Mensch Maschine

I saw a show with the Red House Painters & His Name is Alive at the Cedar in 1996. It was pretty sparsely populated (I can't compare or contrast the collective hotness, because I didn't make it to last night's show). I was also at one of the RHP shows at the 7th St. Entry. At one point during the show, he stared at me and started rattling off his favorite types of beef jerky.

Lewis Medlock-Rated R
Lewis Medlock-Rated R

i too was at the RHP show at the entry. I want the record to show that hes a great songwriter and I was impressed with his playing. He was just so bummed out about his job. Its like going to a great restaurant and getting an earful about how much it sucks to work there by the wait staff.

Erik Thompson
Erik Thompson

The way I took his discussion of what happened in Japan, and his mother's subsequent concern, was that he was safe in San Francisco, why should she be so concerned about him when the real tragedy happened half a world away? I don't think he was intentionally being disrespectful of the loss in Japan at all.

His "humor" is admittedly a bit of an acquired taste, but I didn't find him to be contemptible of his audience at all. He was frequently asking us how we were doing, interacting sportively with the crowd, etc...

But that's the beauty of live performance--it can affect all of us in decidedly different ways.

formerkozelekfan
formerkozelekfan

I don't think he was intentionally dissing the affected people in Japan either. It was actually pretty obvious that he didn't even _know_ about them. I don't need my performers to be 100% up to speed on world events, I will grant you that. But it seemed to me and my fellow concertgoers that he was really going out of his way to be a prick. He wanted to let us know that he was barely interested in performing for us, as though somebody was forcing him to do it and he was going to oblige only because he had no choice.

I hope he reads this and gets some kind of a clue about how his concertgoers, fans, consumers of his "craft" subsidize his lifestyle. Not so he can apologize to us all (honestly, he did no harm) but so he can maybe start feeling decent about his lot in life. Because really it's pretty awesome that he plays so well and sings so well and writes such fantastic songs. But: watching him last night, I sensed that he views his gifts and his audience as some kind of barely tolerable burden.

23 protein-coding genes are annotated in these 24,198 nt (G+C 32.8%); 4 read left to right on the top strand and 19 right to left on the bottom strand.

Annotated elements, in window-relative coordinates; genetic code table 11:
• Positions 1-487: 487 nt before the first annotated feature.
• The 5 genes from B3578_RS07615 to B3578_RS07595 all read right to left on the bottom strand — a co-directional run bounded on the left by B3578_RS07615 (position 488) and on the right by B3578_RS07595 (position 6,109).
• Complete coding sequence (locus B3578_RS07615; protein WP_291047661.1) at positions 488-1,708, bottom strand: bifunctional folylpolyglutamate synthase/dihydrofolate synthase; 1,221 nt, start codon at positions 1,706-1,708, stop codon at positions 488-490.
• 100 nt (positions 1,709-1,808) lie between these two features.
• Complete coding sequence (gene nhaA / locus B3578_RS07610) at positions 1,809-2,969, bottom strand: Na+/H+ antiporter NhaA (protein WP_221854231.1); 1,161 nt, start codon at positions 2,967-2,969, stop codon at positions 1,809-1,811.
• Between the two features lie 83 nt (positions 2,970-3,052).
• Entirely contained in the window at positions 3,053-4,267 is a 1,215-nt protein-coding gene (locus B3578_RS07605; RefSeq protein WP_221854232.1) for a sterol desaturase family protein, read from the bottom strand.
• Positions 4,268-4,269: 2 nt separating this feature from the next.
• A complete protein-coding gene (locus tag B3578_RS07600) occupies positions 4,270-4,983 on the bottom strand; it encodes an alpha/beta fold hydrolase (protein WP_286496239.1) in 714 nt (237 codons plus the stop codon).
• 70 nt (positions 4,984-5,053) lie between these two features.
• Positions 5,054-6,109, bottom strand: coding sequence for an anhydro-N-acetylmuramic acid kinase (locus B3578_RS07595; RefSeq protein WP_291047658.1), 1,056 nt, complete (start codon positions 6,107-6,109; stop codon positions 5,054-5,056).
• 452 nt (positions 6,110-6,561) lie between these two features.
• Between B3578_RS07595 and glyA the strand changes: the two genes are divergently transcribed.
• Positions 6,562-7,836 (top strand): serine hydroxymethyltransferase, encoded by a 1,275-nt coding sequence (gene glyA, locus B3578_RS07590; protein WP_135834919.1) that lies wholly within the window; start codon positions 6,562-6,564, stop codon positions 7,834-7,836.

ANyhoo, suit yourself, keep showing up for his gigs. I've seen enough of him for one lifetime. If the CP reviewer is right and this was one of his best gigs anyway, there's no sense bothering to go back for more, right?

formerkozelekfan
formerkozelekfan

Dear critic: you forgot to mention how Kozelek griped about the "fuckin' typhoon [sic]" that "hit Japan" and how he was put off by his mother's concerned call to him before he left the Bay Area the other day. He seemed blissfully unaware of the 10k dead people in Japan from the earthquake/tsunami.

The audience went too easy on this prick. He should have been booed offstage for his frequent ungracious remarks. He clearly felt a contempt for his audience last night. It wasn't playful, it was scornful.

newkozelekfan
newkozelekfan

What makes you think that Kozelek had contempt for his audience last night? I get the feeling he's like this all the time, not just last night. I admired his honestly and ability to do away with the show business of performing a "concert". I don't have to like him as a person, or even understand him, to enjoy his music.